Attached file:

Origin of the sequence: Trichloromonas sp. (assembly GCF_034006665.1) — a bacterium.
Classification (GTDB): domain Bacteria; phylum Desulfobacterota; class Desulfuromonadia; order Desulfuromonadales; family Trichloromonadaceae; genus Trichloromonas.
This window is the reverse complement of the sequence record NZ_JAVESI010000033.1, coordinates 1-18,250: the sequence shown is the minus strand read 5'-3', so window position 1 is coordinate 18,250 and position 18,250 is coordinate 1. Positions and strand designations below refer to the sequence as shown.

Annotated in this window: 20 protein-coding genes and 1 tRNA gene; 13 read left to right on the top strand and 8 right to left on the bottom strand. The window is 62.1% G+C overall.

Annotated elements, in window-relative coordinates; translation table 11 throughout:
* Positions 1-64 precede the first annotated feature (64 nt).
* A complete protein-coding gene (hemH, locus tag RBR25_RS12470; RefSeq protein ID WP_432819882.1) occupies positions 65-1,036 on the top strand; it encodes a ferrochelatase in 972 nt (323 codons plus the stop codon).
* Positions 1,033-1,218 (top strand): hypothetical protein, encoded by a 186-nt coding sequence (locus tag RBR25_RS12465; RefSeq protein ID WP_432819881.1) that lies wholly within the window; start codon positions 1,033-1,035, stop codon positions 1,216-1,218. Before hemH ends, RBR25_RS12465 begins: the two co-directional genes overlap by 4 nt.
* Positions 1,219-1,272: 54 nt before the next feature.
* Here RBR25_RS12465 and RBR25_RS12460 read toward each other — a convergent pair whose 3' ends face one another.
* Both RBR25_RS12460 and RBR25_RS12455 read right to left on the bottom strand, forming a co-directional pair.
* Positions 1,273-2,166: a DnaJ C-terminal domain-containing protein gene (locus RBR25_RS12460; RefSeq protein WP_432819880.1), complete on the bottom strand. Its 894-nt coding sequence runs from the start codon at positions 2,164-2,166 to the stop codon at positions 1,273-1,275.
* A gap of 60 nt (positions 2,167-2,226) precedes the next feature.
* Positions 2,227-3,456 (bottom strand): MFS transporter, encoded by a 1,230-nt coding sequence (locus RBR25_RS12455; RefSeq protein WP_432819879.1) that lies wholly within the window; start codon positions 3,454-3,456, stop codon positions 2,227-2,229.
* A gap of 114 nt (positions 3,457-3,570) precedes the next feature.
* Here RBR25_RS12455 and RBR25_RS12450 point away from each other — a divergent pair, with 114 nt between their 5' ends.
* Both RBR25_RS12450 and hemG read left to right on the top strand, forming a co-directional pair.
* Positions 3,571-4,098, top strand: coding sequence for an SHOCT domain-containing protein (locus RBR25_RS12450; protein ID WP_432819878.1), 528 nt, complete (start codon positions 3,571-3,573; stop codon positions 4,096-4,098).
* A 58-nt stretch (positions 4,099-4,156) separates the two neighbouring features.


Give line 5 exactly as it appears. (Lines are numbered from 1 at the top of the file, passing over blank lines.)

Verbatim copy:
Annotated elements, in window-relative coordinates; translation table 11 throughout: